Jim Brownell is a retired educator, former municipal and provincial politician, and serves as the president of the Lost Villages Historical Society, a director with the Quilt of Belonging, and the Honorary Lieutenant-Colonel of the Stormont, Dundas, and Glengarry Highlanders’ Regiment. He holds a Bachelor of Arts (Sociology) degree, Bachelor of Education degree, and Master in Education degree from the University of Ottawa. As well, he received an Honorary Diploma from St. Lawrence College, Cornwall, in 2013.
Wednesday, June 1, 2016 marked the fifth anniversary of Royal Assent being given to Bill 185, a bill that declares September 28th of each year as British Home Child Day, in Ontario. Bill 185 was a Private Members’ Bill proposed by Member of Provincial Parliament (MPP) Jim Brownell, a descendant of a British Home Child. It received Second and Third Readings on May 19, 2011, with all party support during debate and votes in the Legislature of Ontario.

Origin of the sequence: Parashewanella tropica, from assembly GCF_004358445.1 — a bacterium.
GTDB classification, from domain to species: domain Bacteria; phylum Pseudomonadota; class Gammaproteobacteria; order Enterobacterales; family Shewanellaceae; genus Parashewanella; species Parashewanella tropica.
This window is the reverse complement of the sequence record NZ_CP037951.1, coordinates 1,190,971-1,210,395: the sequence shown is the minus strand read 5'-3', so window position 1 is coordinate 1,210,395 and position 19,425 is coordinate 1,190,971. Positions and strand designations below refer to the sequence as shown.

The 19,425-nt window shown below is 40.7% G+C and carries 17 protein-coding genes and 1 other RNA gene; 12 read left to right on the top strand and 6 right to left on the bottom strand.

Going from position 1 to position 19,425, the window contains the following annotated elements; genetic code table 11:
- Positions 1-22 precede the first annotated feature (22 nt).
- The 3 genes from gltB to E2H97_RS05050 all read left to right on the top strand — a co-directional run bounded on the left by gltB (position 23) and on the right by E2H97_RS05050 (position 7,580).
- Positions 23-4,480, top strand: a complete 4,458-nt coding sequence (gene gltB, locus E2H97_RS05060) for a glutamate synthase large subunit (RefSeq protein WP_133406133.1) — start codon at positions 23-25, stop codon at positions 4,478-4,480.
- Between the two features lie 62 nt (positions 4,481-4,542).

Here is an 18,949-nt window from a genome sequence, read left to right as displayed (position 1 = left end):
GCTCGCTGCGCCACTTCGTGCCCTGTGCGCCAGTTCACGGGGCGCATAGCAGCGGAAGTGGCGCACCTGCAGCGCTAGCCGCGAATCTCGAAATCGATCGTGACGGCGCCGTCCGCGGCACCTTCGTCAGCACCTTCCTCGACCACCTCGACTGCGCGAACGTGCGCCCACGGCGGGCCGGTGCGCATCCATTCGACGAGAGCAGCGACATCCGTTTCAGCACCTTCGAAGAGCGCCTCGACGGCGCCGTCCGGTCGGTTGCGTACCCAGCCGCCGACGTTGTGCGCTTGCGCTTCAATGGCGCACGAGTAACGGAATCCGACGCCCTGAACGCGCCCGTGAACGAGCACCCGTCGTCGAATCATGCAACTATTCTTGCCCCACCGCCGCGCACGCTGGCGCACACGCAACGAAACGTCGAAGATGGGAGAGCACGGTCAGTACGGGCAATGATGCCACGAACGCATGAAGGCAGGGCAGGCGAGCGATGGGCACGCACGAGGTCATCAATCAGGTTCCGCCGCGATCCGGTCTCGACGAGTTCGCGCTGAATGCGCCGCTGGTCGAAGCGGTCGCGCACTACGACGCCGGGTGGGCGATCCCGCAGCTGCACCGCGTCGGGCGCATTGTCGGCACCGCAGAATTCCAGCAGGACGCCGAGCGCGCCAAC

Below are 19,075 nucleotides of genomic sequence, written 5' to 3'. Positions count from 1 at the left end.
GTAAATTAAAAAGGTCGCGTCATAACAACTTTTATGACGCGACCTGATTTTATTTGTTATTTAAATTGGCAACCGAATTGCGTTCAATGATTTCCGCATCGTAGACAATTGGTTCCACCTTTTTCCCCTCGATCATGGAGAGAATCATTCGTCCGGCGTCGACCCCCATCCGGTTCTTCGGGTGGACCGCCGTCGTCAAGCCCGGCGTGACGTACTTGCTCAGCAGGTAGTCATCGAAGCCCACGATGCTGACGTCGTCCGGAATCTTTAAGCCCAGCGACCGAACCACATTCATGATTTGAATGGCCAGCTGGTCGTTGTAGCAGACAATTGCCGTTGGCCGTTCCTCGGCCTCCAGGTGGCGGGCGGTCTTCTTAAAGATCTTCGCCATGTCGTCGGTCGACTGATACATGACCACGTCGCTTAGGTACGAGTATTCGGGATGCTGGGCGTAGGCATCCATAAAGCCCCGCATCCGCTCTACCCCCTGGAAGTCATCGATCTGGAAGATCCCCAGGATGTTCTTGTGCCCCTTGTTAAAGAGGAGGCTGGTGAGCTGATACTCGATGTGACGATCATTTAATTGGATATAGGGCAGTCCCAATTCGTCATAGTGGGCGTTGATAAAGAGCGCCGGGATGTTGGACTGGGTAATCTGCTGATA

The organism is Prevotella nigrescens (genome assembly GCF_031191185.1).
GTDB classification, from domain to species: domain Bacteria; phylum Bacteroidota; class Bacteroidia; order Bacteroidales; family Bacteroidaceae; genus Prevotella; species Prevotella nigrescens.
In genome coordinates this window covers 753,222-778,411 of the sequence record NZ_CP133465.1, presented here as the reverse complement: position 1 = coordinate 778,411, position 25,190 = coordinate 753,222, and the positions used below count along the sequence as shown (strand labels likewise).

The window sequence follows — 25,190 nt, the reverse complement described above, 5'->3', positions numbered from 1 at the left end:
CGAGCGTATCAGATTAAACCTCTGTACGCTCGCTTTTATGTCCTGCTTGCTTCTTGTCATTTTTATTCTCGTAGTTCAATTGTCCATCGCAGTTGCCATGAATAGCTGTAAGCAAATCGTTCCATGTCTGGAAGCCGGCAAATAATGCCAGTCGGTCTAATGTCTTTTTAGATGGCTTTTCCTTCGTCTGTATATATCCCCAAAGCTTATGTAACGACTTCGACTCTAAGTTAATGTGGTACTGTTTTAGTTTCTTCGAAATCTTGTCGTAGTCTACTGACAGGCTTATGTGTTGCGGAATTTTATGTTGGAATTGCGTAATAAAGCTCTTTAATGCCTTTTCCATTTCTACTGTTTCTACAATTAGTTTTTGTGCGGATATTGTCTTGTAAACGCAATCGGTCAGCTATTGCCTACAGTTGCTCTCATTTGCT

June 1, 2011 was, indeed, an important day in my life, for this was the day that Bill 185 received Royal Assent, and it was also my final day at my desk in the Legislature of Ontario. I had announced my retirement as an MPP in late winter of 2011, after serving the Riding of Stormont, Dundas, and South Glengarry for eight years. Prior to my election as the MPP, I had served for fourteen years on municipal council for the Township of Cornwall and the Township of South Stormont.
As with most news distributed from my Parliamentary Office, a press release was prepared, and sent it to my constituents. The release stated:
Cornwall – June 1, 2011 – On June 1st, 2011, MP Jim Brownell’s Private Members’ Bill 185. An Act to Proclaim British Home Child Day, received Royal Assent by the Chief Justice of the Province of Ontario, the Honourable Mr. Justice Warren K. Winkler.
British Home Child Day is celebrated on September 28th of each year in Ontario. Bill 185 received second and third reading in the Legislature of Ontario on 19 May 2011, and was then sent to the Lieutenant-Governor’s office for Royal Assent.
May we long remember and honour the courage, strength and determination of our British Home Children ancestors, and celebrate their wonderful legaciesJim Brownell, MPP for Stormont-Dundas-South Glengarry